On a more personal, and albeit biased, note, the idea of universal morals does not make sense to me as a whole. Even such fundamental moral rules in Western culture such as not taking the life of another human being (which Walzer addresses) are not a universal moral by which all humans abide as there are plenty of instances of ritual sacrifices or the killing of newborns that are part of the culture of other societies. With cases like these, the idea of a universal moral that we all understand is difficult to reconcile.
I agree with Garton Ash’s point of view that is in line with Fukuyama’s regarding the end of history. However, I want to think of this in light of our own class discussion on the individual level. It seems that, given time, democratization, the influence and technology, and other factors, we will end up with the everyone-on-a-phone-in-the-coffee-shop dynamic: a bunch of people all shut into their own universes, losing their individuality through individualism, to quote Rory.
As I said, this seems inevitable. In all western nations, these circumstances are becoming increasingly the norm. Then, based off of Fukuyama’s thesis, to which we could not find an alternative, most nations are headed along that route. What happens when the entire world has this loss of individuality? Where will our sense of community come from? I think that, because of these two processes, there’s an increasingly real chance that community and a sense of community will come through internet communities. These will extend beyond borders and likely decrease nationalism and the potential for it. At this point, questions are raised regarding the nation-state – if people are no longer loyal to their state as a community (taking my argument to its extreme), what happens in the event of war or some other event that mobilizes a traditional state? I don’t have an answer…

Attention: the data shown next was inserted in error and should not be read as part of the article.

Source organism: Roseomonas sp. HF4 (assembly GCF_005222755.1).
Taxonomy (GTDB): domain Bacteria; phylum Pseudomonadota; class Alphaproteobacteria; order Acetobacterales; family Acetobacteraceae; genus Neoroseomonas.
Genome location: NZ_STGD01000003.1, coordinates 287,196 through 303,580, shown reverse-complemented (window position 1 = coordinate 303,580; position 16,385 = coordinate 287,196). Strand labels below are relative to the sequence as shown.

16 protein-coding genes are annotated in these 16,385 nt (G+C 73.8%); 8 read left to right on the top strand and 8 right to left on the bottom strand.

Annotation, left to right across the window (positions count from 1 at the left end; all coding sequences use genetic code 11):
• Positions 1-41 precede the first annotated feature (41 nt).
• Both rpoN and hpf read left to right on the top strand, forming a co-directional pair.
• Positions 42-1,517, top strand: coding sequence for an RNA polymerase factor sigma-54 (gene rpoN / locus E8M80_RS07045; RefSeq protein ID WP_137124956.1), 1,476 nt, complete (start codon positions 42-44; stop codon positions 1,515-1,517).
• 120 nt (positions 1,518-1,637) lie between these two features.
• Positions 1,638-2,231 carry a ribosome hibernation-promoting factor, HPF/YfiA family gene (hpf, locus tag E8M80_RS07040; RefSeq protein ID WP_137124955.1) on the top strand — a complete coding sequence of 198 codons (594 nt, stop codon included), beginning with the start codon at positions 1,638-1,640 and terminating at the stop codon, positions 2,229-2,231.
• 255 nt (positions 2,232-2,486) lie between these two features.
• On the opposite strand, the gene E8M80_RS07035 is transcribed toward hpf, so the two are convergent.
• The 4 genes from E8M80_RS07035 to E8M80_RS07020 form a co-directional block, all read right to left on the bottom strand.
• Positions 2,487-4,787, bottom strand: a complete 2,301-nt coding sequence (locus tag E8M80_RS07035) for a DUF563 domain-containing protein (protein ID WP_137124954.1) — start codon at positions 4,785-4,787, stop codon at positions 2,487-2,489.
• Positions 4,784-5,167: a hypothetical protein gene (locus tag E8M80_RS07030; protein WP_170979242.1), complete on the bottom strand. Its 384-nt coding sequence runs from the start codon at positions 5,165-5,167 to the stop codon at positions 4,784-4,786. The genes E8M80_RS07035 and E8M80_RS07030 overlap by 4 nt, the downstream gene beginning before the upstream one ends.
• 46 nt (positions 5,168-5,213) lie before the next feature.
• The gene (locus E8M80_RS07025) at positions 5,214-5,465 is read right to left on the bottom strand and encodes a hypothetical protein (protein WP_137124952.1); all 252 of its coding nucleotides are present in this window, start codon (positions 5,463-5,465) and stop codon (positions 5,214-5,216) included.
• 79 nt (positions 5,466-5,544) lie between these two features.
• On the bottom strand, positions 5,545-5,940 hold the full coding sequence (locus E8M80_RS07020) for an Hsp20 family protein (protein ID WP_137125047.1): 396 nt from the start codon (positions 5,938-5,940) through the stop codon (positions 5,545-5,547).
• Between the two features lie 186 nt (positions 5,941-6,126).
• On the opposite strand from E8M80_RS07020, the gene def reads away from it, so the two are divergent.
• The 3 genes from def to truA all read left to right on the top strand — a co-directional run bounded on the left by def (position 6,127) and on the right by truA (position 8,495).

I find Michael Walzer’s argument rather incomplete, mainly due to its inability to be falsified due to its ambiguous and unspecific nature. Walzer’s theory does not include the notion of time, therefore preventing it from being proven or disproven given that it is dependent on events and interactions that are ever-changing. In Walzer’s argument advocating for ‘moral minimalism,’ he discusses how “unless we can identify a neutral starting point from which many different and possibly legitimate moral cultures might develop, we can’t construct a proceduralist minimum.” I find Walzer’s claim that humanity’s progression is much dependent on a universal set of minimalist ideologies and cultures to be not only ridiculous, as that is next to impossible, but contradictory, as ‘ethnic,’ cultural, and ideological divides are much of what is hindering peace and progression today. Due to how incomplete Walzer’s argument seems to me, as he can be proven neither right nor wrong, I find it to be largely irrelevant as a whole.
While I find it easier to stand alongside Fukuyama’s point in the “End of History” after reading it, I don’t believe it due to the empirical data that we have witnessed since its publication in the early 1990s. While the article may be harder to falsify, as there is always a chance that countries will progress towards the ‘end of history,’ it is fairly easy to see, due to what is unfolding before us, that there is a great chance that that may never happen.